In this blog post we’ll look at MongoDB point-in-time backups, and work with them.

Mongodump is the base logical backup tool included with MongoDB. It takes a full BSON copy of database/collections, and optionally includes a log of changes during the backup used to make it consistent to a point in time. Mongorestore is the tool used to restore logical backups created by Mongodump. I’ll use these tools in the steps in this article to restore backed-up data. This article assumes a mongodump-based backup that was taken consistently with oplog changes (by using the command flag “–oplog”), and the backup is being restored to a MongoDB instance.

In this example, a mongodump backup is gathered and restored for the base collection data, and separately the oplogs/changes necessary to restore the data to a particular point-in-time are collected and applied to this data.

Note: Percona developed a backup tool named mongodb_consistent_backup, which is a wrapper for ‘mongodump’ with added cluster-wide backup consistency. The backups created by mongodb_consistent_backup (in Dump/Mongodump mode) can be restored using the same steps as a regular “mongodump” backup.

Stages Stage 1: Get a Mongodump Backup Mongodump Command Flags –host/–port (and –user/–password)

Required, even if you’re using the default host/port (localhost:27017).  If authorization is enabled, add –user/–password flags also.

–oplog

Required for any replset member! Causes “mongodump” to capture the oplog change log during the backup for consistent to one point in time.

–gzip

Optional. For mongodump >= 3.2, enables inline compression on the backup files.

Steps
  1. Get a mongodump backup via (pick one):
    • Running “mongodump” with the correct flags/options to take a backup (w/oplog) of the data: $ mongodump --host localhost --port 27017 --oplog --gzip 2016-08-15T12:32:28.930+0200 writing wikipedia.pages to 2016-08-15T12:32:31.932+0200 [#########...............] wikipedia.pages 674/1700 (39.6%) 2016-08-15T12:32:34.931+0200 [####################....] wikipedia.pages 1436/1700 (84.5%) 2016-08-15T12:32:37.509+0200 [########################] wikipedia.pages 2119/1700 (124.6%) 2016-08-15T12:32:37.510+0200 done dumping wikipedia.pages (2119 documents) 2016-08-15T12:32:37.521+0200 writing captured oplog to 2016-08-15T12:32:37.931+0200 [##......................] .oplog 44/492 (8.9%) 2016-08-15T12:32:39.648+0200 [########################] .oplog 504/492 (102.4%) 2016-08-15T12:32:39.648+0200 dumped 504 oplog entries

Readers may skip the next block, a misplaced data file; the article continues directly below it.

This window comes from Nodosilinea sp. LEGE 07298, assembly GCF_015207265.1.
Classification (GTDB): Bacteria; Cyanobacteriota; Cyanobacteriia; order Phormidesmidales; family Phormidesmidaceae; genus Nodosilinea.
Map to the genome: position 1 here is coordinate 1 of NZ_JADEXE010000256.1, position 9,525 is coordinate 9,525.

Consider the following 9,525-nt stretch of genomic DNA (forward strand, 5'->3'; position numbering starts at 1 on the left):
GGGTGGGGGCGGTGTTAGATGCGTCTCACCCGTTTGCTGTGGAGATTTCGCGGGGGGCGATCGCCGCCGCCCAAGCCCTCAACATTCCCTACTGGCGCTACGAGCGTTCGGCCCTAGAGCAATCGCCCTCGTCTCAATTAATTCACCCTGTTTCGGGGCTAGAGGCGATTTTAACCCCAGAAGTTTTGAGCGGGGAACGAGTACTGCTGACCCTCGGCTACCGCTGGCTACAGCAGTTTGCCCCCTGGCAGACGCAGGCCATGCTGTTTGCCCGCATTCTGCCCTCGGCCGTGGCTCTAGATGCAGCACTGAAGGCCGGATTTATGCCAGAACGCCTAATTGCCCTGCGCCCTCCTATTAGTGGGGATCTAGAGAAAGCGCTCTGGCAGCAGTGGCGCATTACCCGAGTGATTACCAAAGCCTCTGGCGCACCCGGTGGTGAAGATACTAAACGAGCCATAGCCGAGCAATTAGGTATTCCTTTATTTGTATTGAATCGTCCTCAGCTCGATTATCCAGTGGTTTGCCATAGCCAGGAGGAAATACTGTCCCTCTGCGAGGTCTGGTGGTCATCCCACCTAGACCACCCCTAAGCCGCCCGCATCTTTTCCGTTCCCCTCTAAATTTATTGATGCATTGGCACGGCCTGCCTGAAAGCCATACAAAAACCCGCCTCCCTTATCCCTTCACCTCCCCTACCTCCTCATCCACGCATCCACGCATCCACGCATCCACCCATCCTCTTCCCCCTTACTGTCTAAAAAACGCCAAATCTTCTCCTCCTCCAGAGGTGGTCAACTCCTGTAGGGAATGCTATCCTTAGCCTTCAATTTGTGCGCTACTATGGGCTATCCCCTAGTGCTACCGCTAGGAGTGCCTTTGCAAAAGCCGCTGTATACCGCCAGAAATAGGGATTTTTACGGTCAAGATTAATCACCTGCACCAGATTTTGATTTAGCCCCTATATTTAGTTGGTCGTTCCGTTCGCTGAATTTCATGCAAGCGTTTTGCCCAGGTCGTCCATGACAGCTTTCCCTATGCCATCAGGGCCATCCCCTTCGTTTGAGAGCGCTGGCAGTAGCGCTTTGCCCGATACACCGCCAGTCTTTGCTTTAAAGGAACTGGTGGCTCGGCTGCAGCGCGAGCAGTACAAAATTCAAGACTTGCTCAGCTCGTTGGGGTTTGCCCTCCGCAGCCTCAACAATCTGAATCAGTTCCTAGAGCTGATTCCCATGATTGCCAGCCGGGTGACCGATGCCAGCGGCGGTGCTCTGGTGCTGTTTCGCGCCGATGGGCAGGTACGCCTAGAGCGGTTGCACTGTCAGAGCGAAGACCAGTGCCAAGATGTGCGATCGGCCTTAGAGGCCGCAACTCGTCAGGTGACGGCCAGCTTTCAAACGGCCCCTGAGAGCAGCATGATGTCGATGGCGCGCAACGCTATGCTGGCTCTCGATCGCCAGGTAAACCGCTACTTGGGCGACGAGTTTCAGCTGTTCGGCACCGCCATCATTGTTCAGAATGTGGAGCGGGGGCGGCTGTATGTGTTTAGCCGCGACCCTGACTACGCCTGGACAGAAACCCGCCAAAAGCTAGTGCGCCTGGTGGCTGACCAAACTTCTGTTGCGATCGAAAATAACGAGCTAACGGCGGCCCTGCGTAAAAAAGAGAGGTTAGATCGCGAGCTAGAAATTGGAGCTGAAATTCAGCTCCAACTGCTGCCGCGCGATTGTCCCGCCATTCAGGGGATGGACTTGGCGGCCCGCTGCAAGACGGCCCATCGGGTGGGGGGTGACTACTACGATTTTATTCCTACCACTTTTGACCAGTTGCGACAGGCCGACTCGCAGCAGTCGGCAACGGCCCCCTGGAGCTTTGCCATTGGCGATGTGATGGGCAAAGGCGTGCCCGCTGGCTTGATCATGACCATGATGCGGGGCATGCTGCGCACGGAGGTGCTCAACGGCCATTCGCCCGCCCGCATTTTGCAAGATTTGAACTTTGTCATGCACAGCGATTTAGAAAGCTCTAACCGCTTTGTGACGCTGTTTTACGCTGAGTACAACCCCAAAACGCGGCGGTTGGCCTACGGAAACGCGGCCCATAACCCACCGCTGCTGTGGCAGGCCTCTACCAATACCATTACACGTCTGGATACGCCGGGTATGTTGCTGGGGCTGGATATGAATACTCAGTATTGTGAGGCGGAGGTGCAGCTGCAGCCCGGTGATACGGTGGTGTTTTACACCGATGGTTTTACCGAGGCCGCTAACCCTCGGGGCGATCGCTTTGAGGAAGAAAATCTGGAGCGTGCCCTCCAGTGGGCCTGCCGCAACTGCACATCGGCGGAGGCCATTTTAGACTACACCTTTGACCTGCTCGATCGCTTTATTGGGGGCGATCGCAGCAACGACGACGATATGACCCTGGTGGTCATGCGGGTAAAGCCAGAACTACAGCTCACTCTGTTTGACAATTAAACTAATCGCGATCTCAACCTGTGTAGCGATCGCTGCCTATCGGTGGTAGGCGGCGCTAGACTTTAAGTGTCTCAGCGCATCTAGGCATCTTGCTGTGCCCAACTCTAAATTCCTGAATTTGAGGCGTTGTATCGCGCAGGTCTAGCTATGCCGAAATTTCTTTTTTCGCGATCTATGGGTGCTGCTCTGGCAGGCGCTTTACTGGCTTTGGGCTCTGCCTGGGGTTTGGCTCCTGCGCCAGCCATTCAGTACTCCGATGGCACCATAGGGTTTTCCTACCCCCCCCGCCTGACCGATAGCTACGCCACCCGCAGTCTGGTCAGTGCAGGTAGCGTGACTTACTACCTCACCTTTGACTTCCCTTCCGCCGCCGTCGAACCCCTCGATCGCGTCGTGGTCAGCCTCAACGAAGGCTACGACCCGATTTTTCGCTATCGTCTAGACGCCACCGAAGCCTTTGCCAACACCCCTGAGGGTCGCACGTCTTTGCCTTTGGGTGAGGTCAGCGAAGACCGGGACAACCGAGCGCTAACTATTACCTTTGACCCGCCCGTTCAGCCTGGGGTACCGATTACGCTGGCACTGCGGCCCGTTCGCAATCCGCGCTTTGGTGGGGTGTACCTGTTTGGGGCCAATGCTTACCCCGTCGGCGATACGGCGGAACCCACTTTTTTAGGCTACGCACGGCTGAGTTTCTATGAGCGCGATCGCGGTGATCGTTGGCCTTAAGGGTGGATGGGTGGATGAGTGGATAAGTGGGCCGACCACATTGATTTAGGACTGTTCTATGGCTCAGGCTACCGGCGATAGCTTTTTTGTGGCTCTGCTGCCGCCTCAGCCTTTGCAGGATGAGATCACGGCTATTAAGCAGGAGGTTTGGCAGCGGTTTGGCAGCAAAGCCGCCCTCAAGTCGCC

• Use the latest daily automatic backup, if it exists.
Stage 2: Restore the Backup Data Steps
  1. Locate the shard PRIMARY member.
  2. Triple check you’re restoring the right backup to the right shard/host!
  3. Restore a mongodump-based backup to the PRIMARY node using the steps in this article: Restore a Mongodump Backup.
  4. Check for errors.
  5. Check that all SECONDARY members are in sync with the PRIMARY.
Stage 3: Get Oplogs for Point-In-Time-Recovery

In this stage, we will gather the changes needed to roll the data forward from the time of backup to the time/oplog-position to which we would like to restore.

In this example below, let’s pretend someone accidentally deleted an entire collection at oplog timestamp: “Timestamp(1470923942, 3)” and we want to fix it. If we decrement the Timestamp increment (2nd number) of “Timestamp(1470923942, 3)” we will have the last change before the accidental command, which in this case is: “Timestamp(1470923942, 2)“. Using the timestamp, we can capture and replay the oplogs from when the backup occurred to just before the issue/error.

A start and end timestamp are required to get the oplog data. In all cases, this will need to be gathered manually, case-by-case.

Helper Script #!/bin/bash # # This tool will dump out a BSON file of MongoDB oplog changes based on a range of Timestamp() objects. # The captured oplog changes can be applied to a host using 'mongorestore --oplogReplay --dir /path/to/dump'. set -e TS_START=$1 TS_END=$2 MONGODUMP_EXTRA=$3 function usage_exit() { echo "Usage $0: [Start-BSON-Timestamp] [End-BSON-Timestamp] [Extra-Mongodump-Flags (in quotes for multiple)]" exit 1 } function check_bson_timestamp() { local TS=$1 echo "$TS" | grep -qP "^Timestamp(d+,sd+)$" if [ $? -gt 0 ]; then echo "ERROR: Both timestamp fields must be in BSON Timestamp format, eg: 'Timestamp(########, #)'!" usage_exit fi } if [ -z "$TS_START" ] || [ -z "$TS_END" ]; then usage_exit else check_bson_timestamp "$TS_START" check_bson_timestamp "$TS_END" fi MONGODUMP_QUERY='{ "ts" : { "$gte" : '$TS_START' }, "ts" : { "$lte" : '$TS_END' } }' MONGODUMP_FLAGS='--db=local --collection=oplog.rs' [ ! -z "$MONGODUMP_EXTRA" ] && MONGODUMP_FLAGS="$MONGODUMP_FLAGS $MONGODUMP_EXTRA" if [ -d dump ]; then echo "'dump' subdirectory already exists! Exiting!" exit 1 fi echo "# Dumping oplogs from '$TS_START' to '$TS_END'..." mkdir dump mongodump $MONGODUMP_FLAGS --query "$MONGODUMP_QUERY" --out - >dump/oplog.bson if [ -f dump/oplog.bson ]; then echo "# Done!" else echo "ERROR: Cannot find oplog.bson file! Exiting!" exit 1 fi

 

Script Usage: $ ./dump_oplog_range.sh Usage ./dump_oplog_range.sh: [Start-BSON-Timestamp] [End-BSON-Timestamp] [Extra-Mongodump-Flags (in quotes for multiple)]

 

Steps
  1. Find the PRIMARY member that contains the oplogs needed for the PITR restore.